Nutrisystem Expers say sugar Addiction on the Rise!
Sugar consumption addiction is similar to that which influences drug dependency? The addictive potential of sugar has been revealed, as the likes of Nutrisystem are also aware of. In the future, we may be able to explain the epidemic of obesity in adolescents, who have been accustomed from childhood to eat and drink too sweet food and beverages.
Is the appreciation of sweet taste “innate” in childhood?
Yes, that assessment has been observed in infants for a long time, but it would have already been acquired in utero. Further, everyone has different sensitivities to the sweet taste, as influenced by genes, culture, and age. It is not mentioned whether maternal nutrition, especially those that follow certain dietary regimens like Nutrisystem’s, is a factor.
The craving for sweetness is very pronounced at birth and during childhood (up to age 15 years), but this decreases in adulthood and then stabilizes.
If a baby already likes the sweet taste at birth, that means he already has an emotional relationship with sugar. Can we deduce whether it is a need? Absolutely.
There is a very early link between the sweet taste and pleasure. It is a physiological need because our body needs the energy that sugar provides. However, sugar consumption also provides sensory pleasure. Our brain receives a message that insinuates satisfaction equates to gustatory pleasure (and thus the neurotransmitter release).
But can pleasure triggered by the sweet taste become dangerous and lead to sugar addiction? Can the same be applied to Nutrisystem’s desserts?
Let’s say that sugary foods are good, so we are moving more easily to this type of food (the sweet taste corresponds to “fast” sugars, not the starchy ones). The attraction for sweetness is checked, but also for foods with high energy density, high fat, and increased sweet, which attract and “relieve” stress/anxiety. But according to a recent analysis, no real addiction to sugar exists in humans.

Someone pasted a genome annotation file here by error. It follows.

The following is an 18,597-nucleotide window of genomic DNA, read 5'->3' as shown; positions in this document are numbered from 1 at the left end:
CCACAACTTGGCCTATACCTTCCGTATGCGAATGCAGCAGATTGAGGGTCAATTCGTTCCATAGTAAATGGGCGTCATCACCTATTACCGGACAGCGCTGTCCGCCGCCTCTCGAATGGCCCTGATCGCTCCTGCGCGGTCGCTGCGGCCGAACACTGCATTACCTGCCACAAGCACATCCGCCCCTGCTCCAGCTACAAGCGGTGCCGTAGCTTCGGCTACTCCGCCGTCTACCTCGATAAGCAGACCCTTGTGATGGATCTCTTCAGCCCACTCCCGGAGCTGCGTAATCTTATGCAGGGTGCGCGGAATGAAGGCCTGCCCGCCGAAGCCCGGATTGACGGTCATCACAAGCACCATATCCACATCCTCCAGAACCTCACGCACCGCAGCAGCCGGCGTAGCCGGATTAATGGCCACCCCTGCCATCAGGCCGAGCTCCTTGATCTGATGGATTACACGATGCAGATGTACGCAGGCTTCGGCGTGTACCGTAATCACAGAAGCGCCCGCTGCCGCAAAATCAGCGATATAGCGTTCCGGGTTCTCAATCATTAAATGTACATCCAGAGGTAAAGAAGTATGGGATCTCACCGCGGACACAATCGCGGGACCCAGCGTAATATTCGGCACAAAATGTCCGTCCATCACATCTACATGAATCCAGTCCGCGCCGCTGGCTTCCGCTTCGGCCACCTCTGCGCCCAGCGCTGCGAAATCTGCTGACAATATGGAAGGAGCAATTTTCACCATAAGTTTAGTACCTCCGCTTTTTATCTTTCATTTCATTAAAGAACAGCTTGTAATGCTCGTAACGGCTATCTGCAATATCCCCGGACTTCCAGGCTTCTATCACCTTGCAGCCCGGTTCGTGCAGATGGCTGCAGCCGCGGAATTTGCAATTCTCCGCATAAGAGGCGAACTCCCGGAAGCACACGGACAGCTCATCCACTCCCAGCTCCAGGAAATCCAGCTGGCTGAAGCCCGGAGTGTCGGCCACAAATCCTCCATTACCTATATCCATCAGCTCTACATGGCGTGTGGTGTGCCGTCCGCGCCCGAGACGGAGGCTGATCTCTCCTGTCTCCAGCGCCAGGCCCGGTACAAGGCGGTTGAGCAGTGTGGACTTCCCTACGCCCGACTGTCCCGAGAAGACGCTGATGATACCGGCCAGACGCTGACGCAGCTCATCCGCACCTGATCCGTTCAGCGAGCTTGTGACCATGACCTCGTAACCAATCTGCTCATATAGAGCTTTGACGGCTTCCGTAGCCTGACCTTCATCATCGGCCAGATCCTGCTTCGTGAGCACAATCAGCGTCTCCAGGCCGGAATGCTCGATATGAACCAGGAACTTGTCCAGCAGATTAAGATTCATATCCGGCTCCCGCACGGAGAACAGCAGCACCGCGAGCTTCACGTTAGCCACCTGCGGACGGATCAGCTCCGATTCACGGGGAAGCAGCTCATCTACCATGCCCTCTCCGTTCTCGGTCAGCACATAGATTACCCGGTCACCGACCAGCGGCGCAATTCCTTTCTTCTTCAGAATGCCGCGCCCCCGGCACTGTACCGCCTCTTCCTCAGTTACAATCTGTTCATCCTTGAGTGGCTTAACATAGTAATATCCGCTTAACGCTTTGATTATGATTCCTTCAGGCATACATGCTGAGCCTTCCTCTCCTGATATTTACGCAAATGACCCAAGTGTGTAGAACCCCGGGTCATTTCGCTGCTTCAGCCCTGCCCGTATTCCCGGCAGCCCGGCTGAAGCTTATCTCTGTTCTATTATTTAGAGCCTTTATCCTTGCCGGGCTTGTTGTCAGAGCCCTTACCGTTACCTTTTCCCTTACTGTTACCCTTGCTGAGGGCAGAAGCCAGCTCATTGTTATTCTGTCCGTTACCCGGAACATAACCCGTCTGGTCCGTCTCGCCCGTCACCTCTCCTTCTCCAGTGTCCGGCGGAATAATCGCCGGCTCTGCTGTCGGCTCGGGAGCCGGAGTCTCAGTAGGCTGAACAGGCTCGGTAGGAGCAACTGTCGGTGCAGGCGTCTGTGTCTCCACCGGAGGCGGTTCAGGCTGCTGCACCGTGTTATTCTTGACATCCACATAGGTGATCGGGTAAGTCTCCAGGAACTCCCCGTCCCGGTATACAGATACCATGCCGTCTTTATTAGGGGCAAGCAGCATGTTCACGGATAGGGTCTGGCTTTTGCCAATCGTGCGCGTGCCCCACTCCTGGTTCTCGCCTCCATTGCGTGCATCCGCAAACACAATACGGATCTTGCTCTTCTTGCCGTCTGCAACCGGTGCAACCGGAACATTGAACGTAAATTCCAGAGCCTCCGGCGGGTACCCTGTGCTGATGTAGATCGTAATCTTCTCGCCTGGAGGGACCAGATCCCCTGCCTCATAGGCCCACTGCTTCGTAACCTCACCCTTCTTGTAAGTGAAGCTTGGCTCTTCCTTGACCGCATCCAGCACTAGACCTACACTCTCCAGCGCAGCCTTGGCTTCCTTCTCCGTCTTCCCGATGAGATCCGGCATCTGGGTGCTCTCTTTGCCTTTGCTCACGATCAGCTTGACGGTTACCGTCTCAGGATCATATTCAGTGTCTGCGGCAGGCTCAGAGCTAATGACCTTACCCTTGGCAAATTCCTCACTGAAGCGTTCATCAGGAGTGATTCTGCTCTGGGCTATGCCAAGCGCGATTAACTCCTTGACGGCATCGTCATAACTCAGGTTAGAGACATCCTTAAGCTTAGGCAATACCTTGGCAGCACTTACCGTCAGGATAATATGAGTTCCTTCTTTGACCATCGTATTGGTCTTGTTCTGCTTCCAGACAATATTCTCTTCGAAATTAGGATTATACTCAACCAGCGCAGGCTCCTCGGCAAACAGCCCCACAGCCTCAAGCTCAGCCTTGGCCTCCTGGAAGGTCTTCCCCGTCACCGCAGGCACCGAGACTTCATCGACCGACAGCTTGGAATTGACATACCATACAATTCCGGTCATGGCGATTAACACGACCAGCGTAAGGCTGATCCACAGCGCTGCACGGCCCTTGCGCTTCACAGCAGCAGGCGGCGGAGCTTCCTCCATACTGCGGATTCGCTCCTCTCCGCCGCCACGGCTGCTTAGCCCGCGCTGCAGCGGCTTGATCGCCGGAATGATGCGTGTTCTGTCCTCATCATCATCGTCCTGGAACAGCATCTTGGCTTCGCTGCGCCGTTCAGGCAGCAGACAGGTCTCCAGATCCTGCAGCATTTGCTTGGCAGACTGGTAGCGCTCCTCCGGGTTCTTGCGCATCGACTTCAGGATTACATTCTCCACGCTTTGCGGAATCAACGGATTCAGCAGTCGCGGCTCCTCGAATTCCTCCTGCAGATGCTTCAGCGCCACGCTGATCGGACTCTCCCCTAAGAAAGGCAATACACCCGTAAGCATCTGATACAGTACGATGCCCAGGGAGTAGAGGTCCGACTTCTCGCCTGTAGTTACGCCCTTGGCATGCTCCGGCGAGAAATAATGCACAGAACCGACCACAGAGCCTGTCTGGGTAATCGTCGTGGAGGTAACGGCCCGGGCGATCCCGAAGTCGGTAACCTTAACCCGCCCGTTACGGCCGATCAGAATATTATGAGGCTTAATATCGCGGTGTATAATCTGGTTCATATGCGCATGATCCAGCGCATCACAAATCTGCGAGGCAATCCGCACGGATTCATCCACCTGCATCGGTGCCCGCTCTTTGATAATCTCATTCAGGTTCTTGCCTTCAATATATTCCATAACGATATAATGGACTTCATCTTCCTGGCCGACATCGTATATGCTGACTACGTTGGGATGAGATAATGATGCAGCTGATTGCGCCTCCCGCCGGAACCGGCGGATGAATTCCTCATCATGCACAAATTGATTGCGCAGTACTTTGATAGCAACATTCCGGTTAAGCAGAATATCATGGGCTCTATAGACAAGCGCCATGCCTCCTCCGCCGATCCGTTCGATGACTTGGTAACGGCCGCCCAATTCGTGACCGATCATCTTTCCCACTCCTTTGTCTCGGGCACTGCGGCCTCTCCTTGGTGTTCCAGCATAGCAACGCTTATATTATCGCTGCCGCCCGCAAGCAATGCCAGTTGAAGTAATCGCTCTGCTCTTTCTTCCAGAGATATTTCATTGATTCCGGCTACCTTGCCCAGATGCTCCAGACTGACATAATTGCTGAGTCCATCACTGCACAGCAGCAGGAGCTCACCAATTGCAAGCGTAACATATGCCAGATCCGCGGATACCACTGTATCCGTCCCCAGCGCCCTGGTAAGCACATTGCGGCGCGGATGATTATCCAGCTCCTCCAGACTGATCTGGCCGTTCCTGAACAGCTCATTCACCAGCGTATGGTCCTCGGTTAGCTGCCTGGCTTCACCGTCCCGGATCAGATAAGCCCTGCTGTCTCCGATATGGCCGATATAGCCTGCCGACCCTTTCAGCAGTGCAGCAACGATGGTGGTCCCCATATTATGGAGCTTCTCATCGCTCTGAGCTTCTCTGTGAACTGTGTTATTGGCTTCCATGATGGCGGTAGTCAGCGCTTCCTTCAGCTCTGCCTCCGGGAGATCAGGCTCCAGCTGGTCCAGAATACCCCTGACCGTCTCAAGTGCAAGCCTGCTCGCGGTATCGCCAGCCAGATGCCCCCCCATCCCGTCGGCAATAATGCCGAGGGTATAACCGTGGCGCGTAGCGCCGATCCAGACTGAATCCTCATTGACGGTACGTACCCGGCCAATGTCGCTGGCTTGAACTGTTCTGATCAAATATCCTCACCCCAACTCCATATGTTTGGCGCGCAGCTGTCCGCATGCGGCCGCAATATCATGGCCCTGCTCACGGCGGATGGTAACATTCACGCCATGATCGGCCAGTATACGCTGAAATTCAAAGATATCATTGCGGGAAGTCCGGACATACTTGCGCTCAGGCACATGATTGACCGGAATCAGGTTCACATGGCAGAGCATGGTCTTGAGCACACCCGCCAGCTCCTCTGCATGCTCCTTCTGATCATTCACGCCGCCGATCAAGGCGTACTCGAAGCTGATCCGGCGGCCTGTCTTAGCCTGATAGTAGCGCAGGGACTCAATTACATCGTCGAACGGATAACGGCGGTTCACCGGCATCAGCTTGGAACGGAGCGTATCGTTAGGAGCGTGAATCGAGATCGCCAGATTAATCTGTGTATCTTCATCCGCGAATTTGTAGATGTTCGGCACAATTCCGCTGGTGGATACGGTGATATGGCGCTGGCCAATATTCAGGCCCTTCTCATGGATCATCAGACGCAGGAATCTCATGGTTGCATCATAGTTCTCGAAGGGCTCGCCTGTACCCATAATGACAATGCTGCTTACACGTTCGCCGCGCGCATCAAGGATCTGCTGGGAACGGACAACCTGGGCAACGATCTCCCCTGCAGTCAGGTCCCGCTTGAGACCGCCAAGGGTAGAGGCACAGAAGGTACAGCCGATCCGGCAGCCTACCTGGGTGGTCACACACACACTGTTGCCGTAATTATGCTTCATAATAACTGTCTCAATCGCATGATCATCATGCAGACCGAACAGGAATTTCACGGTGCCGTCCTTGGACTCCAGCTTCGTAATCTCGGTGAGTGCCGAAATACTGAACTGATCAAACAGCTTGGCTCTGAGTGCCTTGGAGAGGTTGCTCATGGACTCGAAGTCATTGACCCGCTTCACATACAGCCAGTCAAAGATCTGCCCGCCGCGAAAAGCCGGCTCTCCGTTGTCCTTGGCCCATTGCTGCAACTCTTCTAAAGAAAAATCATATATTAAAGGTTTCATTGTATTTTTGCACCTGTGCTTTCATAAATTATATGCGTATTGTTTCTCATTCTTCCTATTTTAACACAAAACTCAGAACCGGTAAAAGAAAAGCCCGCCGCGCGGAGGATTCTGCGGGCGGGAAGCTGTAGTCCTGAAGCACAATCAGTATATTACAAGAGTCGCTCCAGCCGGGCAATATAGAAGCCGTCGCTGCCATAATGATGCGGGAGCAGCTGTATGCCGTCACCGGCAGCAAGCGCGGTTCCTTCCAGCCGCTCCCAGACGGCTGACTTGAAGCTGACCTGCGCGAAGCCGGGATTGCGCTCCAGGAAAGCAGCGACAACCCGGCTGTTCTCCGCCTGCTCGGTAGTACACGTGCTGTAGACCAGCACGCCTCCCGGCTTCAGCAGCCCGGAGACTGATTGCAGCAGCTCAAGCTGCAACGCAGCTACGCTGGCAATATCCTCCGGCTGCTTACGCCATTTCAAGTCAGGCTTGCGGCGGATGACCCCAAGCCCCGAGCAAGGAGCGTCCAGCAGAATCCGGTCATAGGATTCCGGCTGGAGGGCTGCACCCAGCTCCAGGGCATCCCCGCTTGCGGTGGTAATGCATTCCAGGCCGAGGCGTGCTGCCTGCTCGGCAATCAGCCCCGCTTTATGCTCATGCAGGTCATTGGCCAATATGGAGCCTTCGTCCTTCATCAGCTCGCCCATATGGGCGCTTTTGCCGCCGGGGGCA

The real addiction is characterized by:
– Greed, or a loss of self-control;
– Tolerance, always compelled to eat more to get the desired effect;
– Withdrawal symptoms,.
– The preference for the sweet taste diminishes with age;
– Sugar consumption does not lead to tolerance: it is not necessary to consume more and more to get the desired effect;
– The obese do not have a taste for the sweet as those of normal weight;
– Obesity increases while sugar consumption has remained stable for 40 years;
– Some people use food (not a particular food, not even the sweet ones) like a drug, but then it is a pathological behavior that is bulimic-type;
– Weaning oneself from the consumption of sugary foods was not observed, unlike those having nicotine dependency issues, for example.
Do these happen when one is deprived of sweet foods, as is the case when on a diet? Is a person’s desire to consume sweet foods exacerbated? Is there a similar effect with dietary regimens like Nutrisystem?
Prohibitions and very restrictive diets promote frustration and, consequently, significant negative effects due to compensation. Eliminating sugars appears to cause more mood deterioration as the brain feeds mainly on sugar. This increases the risk of eating disorders.
Nutrition tips for managing the “taste for sweetness”
The prohibition of sweets must be moderated, especially in children. It is better to teach them to eat sugar and have them realize that “this is not good for health.”
Also, one must learn to chew on food that is the source of sweet treats or beverages, instead of indulging on liquid sugars, in order to appease one’s appetite.
Learn to read labels: they sometimes are misleading and lead to higher consumption. “No Sugar Added,” “reduced sugar,” or “no sugar” do not have the same meaning!
Although products labeled “light” may help, it is by no means a solution. Perhaps those well-balanced regimens by Nutrisystem may be more of a solution.
Limit sugary drink consumption on special occasions. It should and do not replace water!
Do not focus on sugar if you want to reduce calories!